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USMCA’s Impact on the Material Handling Industry

The United States has been pursuing an aggressive trade policy agenda and has made trade a centerpiece of its foreign policy priorities. There are many active trade negotiations underway or being considered including, but not limited to:
“U.S., Mexico, Canada Agreement (USMCA)
“Section 232” Steel & Aluminum Tariffs
“Section 301” Chinese Tariffs
“Section 232” Automotive & Automotive Parts Tariffs
U.S. & EU Trade Agreement
U.S. & U.K. Trade Agreement
Japanese Free Trade Agreement
Trade agreements are complex negotiations that must take into consideration economic, geopolitical, national security and a host of other issues in order to achieve a successful agreement. The United States Mexico Canada Agreement (USMCA), formerly known as the North American Free Trade Agreement (NAFTA), incorporates all of these components and more. As one of the first major trade negotiations in recent years, it also establishes the protocol and rules that will be followed by the many other trade agreements under consideration. It is critical to get this right.

USMCA is vital to ensuring a robust North American economy. The agreement, signed by the respective country’s presidents on November 30, 2018, modernizes and enhances trade relations between the three countries and is now pending ratification by each country’s legislature. Passage is crucial to maintaining a healthy U.S. manufacturing and industrial truck industry.

The USMCA rebalances trade relations between the three countries. Its passage is vital to preserving the strength and health of multiple American industries, including material handling and manufacturing. It’s important to consider the beneficial impacts of the trading relationship the U.S. enjoys with Canada and Mexico. They are the largest foreign purchasers of U.S. manufactured goods, and U.S. manufacturing success depends on this mature relationship. Consider these facts (source: National Association of Manufacturers):
– Canada and Mexico alone purchase one-fifth of the total value of U.S. manufacturing output.
– Canada and Mexico purchase more U.S.-made goods than our next 10 trading partners combined despite representing only 6 percent of the world’s population.
– The jobs of more than 2 million American manufacturing workers depend on exports to Canada and Mexico, along with more than 43,000 small- and medium-sized businesses.

Today, the powered industrial truck (PIT, i.e. forklift) industry annually exports over $900 million of equipment to Canada and Mexico duty free under the North American Trade Agreement (NAFTA). This equates to an annual trade surplus of over $400 million. It is essential to maintain this duty-free export business under the new USMCA. Without passage of USMCA, duties could once again be imposed on PIT exports to Canada and Mexico. Demand in those countries could be filled by lower cost (no duty) imports from other countries. This will negatively impact U.S. PIT manufacturers and U.S. manufacturing jobs.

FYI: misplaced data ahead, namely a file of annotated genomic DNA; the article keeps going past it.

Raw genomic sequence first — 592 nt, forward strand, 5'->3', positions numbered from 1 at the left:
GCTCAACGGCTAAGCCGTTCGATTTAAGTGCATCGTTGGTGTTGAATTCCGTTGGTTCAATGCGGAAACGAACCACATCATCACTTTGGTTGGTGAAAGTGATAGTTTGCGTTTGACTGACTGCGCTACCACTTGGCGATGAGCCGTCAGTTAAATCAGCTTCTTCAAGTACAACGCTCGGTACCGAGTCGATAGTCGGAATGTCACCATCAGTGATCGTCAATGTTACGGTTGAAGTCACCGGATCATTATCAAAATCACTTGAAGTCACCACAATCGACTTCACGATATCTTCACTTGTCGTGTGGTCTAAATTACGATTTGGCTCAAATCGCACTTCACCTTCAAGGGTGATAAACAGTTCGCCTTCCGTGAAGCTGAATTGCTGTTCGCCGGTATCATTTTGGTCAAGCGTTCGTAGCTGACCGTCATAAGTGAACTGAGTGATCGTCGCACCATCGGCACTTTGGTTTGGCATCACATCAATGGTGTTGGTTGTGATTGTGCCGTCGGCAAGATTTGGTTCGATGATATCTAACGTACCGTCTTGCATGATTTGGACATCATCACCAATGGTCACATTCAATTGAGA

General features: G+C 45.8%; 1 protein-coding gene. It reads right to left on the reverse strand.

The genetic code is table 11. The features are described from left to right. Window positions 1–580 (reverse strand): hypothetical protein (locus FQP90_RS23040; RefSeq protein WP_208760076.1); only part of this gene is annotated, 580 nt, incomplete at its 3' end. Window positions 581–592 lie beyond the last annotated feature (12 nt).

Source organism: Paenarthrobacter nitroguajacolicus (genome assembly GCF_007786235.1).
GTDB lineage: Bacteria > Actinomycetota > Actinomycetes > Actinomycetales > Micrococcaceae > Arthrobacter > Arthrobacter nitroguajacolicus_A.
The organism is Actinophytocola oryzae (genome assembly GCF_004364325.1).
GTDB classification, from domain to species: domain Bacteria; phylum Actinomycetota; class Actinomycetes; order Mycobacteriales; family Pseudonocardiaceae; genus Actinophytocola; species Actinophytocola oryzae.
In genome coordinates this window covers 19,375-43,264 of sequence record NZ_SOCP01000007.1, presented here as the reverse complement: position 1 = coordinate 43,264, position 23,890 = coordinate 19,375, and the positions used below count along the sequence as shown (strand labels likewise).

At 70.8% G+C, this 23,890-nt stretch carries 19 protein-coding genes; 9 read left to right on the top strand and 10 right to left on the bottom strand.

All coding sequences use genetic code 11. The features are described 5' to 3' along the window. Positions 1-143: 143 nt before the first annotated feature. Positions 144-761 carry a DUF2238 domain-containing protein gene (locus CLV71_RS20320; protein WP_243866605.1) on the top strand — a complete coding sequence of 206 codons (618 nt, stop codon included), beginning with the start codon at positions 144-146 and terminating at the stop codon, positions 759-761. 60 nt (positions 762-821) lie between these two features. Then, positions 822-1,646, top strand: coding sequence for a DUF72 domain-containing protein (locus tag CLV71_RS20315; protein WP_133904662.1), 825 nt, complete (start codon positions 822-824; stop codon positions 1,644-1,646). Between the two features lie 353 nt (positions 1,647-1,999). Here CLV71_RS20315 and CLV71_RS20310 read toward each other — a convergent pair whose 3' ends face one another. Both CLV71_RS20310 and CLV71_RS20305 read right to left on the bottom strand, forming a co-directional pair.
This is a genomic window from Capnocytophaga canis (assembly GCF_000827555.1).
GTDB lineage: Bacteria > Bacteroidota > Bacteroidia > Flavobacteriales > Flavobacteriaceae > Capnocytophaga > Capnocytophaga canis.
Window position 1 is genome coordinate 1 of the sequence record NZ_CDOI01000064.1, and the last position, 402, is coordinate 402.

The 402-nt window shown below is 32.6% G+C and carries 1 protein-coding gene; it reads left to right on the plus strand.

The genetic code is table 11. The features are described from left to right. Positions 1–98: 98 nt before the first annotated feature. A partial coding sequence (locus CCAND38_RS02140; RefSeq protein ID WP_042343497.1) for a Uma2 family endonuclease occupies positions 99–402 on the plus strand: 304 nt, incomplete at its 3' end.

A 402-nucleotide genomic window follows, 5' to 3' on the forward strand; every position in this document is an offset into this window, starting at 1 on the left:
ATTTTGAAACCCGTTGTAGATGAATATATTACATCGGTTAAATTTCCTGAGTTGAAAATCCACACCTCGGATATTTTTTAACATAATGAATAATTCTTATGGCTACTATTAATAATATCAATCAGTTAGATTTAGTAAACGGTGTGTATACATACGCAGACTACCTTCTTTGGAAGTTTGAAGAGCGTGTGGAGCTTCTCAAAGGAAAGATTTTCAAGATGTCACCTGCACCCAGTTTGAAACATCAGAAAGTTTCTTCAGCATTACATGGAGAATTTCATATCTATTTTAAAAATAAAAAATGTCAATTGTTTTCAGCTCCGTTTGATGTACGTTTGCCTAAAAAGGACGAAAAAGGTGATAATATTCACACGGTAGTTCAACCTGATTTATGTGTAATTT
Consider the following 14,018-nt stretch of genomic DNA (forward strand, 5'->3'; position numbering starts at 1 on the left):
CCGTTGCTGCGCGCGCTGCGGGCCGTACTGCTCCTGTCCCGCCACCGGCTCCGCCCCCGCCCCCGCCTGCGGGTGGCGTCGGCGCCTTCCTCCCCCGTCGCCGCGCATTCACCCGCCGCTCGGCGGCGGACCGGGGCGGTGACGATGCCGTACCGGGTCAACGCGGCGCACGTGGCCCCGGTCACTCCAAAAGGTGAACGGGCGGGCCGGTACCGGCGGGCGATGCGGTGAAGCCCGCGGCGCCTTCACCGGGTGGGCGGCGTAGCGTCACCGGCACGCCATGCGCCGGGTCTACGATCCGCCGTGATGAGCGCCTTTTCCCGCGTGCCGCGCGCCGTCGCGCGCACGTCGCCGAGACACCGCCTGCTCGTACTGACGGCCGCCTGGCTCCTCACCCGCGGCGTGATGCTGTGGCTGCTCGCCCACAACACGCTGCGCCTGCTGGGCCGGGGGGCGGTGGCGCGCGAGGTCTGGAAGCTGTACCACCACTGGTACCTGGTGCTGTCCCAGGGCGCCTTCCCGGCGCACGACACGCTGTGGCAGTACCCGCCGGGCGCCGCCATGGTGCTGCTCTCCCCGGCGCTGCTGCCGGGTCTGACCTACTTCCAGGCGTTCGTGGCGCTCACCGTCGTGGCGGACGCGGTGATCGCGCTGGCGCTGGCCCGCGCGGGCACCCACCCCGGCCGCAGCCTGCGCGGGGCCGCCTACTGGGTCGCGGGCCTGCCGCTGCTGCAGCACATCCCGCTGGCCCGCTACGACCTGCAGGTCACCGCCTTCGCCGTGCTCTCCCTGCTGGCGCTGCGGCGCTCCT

For manufacturers and workers throughout the United States, the North American commercial market is one of the most important markets in the world. Passage of USMCA will continue to support and grow higher-paying American jobs, expand manufacturing in the United States, and improve America’s global competitiveness.

The USMCA promises to modernize trade by:
– Protecting ideas, innovations and digital property.
– Allowing manufacturers to sell products duty-free into Canada and Mexico and making it easier for small- and medium-sized businesses to sell to both countries.
– Creating fair competition for manufacturers with the same rules applied to U.S. and abroad.

The data provides sound evidence that the powered industrial truck market and its products are an integral part to keeping the U.S. economy moving. The USMCA is not only necessary, but essential, to maintaining and improving U.S. manufacturing.


About ITA: For more than 65 years, the Industrial Truck Association has been the leading organization of industrial truck manufacturers and suppliers of component parts and accessories that conduct business in the United States, Canada and Mexico. Based in Washington, D.C., ITA maintains an influential voice in international standards development for the industry. The organization also advances engineering practices to promote safe products, disseminates statistical marketplace information, and provides industry forums for learning and networking. Visit for more information.

About Brian Feehan: Mr. Feehan is president of the Industrial Truck Association (ITA) in Washington, D.C. As an industry organization representing the original equipment manufacturers (OEMs) of the powered industrial truck industry, it focuses on market intelligence, engineering practices and international trade policy. Mr. Feehan holds a B.A. in Political Science and a Masters of Public Administration from George Mason University in Virginia.

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